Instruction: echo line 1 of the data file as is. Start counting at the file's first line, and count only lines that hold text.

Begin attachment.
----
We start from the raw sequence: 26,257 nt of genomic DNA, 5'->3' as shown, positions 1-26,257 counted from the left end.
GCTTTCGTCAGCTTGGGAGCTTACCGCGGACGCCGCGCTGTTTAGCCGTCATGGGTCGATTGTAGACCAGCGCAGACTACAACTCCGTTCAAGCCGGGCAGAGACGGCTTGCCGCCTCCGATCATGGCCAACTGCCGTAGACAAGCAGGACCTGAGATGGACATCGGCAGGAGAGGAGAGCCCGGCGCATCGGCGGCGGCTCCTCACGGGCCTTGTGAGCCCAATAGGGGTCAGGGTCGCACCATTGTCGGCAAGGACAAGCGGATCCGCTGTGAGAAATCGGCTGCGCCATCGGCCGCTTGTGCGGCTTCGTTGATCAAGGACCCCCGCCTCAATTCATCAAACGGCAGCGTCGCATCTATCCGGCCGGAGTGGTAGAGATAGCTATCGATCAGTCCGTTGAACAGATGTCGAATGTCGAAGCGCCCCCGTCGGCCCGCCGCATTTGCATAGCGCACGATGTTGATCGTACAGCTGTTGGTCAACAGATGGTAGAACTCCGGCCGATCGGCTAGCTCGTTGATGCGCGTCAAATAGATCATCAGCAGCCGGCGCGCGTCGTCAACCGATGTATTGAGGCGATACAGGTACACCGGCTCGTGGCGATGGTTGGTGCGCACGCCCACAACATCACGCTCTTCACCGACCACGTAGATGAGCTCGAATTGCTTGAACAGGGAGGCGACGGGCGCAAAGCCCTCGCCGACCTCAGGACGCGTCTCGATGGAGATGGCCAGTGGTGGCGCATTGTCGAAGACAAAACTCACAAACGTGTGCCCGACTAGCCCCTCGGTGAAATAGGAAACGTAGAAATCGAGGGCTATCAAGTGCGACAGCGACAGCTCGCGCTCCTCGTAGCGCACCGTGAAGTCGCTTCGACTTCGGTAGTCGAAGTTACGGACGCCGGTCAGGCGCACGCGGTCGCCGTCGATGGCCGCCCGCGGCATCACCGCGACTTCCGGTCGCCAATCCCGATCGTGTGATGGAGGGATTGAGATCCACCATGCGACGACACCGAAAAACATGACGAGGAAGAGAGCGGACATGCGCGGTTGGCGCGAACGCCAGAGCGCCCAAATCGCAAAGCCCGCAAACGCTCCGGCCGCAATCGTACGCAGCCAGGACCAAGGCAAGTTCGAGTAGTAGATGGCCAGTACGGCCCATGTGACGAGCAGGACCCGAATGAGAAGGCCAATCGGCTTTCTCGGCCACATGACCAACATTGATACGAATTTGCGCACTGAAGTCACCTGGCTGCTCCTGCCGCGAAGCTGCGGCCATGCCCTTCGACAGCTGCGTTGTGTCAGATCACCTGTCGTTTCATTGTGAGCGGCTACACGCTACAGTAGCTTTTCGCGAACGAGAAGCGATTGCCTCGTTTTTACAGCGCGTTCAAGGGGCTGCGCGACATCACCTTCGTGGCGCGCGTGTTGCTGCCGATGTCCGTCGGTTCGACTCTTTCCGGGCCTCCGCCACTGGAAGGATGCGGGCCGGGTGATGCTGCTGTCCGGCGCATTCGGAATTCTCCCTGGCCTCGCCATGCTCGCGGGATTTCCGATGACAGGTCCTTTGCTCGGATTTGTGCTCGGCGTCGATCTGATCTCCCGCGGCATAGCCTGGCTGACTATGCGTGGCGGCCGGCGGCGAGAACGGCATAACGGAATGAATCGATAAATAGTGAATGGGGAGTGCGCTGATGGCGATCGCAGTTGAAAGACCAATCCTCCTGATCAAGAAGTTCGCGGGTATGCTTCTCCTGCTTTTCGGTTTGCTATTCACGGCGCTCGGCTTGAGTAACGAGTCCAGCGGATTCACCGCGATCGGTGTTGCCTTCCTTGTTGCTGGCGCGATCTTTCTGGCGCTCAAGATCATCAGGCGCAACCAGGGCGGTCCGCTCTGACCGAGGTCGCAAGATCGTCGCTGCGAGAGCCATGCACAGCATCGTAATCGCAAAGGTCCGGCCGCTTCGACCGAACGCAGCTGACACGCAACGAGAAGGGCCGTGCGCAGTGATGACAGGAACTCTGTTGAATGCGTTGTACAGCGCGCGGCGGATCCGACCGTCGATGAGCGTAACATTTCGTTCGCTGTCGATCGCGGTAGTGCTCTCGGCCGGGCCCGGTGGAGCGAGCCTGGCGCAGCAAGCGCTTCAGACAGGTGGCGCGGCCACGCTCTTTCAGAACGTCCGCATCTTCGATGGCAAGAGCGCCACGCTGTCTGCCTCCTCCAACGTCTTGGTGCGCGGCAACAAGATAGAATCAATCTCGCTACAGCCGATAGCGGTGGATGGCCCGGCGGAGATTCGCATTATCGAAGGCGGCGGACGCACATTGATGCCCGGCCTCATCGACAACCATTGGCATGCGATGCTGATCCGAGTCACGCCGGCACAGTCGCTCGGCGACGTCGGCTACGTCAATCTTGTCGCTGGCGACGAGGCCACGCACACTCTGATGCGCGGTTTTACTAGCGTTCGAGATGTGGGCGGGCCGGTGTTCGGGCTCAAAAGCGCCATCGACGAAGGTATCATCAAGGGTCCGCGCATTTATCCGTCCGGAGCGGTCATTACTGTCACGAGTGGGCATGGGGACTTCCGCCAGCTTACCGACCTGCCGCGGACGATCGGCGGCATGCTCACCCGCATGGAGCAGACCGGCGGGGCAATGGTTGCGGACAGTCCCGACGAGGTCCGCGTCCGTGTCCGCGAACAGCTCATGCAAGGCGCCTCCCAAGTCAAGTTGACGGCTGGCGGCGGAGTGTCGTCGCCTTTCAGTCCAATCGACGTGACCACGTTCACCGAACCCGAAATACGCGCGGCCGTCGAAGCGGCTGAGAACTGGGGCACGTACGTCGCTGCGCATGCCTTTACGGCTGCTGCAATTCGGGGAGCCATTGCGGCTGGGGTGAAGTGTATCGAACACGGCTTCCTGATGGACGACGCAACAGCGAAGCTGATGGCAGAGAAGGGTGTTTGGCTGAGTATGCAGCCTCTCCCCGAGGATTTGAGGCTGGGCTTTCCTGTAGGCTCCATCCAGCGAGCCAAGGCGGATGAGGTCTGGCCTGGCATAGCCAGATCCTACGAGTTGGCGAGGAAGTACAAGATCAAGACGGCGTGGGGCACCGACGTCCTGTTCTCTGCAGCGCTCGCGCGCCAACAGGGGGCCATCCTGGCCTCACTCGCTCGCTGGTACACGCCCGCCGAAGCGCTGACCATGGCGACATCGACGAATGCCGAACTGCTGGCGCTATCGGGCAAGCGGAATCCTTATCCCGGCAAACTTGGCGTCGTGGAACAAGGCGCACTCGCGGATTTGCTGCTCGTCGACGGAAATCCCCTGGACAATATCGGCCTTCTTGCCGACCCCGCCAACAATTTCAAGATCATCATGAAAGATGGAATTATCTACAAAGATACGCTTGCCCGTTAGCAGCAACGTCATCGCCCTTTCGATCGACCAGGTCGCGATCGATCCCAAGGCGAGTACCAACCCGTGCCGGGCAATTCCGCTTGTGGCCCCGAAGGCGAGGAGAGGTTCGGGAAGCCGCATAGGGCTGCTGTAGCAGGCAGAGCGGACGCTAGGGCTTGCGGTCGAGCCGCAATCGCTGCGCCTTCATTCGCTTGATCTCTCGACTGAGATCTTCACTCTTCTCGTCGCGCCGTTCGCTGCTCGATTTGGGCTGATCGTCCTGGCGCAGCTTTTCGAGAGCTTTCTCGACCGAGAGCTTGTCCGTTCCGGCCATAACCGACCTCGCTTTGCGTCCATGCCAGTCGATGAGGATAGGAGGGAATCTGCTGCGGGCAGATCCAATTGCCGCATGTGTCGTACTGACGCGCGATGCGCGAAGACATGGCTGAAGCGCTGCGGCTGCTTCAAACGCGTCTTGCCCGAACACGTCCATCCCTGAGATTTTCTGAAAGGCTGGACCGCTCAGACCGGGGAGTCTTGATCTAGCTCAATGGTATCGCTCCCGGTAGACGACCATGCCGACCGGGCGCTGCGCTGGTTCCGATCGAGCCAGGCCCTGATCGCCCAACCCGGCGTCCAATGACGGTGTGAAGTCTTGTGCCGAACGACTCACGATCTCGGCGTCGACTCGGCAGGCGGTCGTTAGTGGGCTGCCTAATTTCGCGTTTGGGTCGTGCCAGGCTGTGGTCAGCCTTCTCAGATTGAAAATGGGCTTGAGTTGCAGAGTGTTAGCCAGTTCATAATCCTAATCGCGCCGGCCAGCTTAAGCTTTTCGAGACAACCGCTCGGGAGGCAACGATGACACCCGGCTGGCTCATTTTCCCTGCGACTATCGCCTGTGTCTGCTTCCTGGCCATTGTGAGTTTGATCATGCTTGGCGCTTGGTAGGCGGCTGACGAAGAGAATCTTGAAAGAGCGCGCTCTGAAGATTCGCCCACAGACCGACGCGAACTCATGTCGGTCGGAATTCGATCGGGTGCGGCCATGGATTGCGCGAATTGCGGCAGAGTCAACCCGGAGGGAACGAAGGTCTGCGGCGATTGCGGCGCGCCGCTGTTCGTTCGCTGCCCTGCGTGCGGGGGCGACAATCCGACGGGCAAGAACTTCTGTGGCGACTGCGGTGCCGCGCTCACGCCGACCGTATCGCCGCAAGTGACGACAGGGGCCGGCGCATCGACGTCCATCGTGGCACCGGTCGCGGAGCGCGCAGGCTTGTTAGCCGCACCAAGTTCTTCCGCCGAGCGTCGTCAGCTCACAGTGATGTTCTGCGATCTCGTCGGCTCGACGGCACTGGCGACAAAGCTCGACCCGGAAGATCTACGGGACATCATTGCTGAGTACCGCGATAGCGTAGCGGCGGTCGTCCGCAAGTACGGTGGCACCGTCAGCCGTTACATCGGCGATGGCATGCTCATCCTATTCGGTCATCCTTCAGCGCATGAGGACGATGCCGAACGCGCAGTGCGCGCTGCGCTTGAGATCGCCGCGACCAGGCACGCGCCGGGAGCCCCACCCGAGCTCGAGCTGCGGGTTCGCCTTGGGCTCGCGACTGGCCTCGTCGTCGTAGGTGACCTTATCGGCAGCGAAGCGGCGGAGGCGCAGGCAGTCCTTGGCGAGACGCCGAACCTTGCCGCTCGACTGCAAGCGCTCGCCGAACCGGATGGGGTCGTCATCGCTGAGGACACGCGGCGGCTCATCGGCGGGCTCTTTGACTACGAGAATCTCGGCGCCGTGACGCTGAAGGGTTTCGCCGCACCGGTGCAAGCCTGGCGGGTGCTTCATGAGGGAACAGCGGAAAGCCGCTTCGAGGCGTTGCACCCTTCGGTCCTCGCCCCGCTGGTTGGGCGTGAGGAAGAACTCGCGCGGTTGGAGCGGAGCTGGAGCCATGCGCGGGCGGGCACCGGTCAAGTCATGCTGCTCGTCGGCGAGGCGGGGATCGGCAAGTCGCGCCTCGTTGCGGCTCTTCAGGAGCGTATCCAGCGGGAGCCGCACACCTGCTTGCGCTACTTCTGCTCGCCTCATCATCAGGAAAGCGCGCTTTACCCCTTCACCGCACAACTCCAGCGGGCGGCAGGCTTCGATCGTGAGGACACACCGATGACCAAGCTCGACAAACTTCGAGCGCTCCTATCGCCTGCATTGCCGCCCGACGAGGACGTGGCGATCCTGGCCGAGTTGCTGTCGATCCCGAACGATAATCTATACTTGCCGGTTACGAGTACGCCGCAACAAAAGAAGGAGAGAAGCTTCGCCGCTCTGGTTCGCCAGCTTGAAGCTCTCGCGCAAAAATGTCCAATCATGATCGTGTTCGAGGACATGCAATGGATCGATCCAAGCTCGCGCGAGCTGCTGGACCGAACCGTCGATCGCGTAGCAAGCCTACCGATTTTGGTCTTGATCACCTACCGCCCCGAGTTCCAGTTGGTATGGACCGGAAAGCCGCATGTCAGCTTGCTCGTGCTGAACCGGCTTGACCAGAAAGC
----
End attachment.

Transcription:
We start from the raw sequence: 26,257 nt of genomic DNA, 5'->3' as shown, positions 1-26,257 counted from the left end.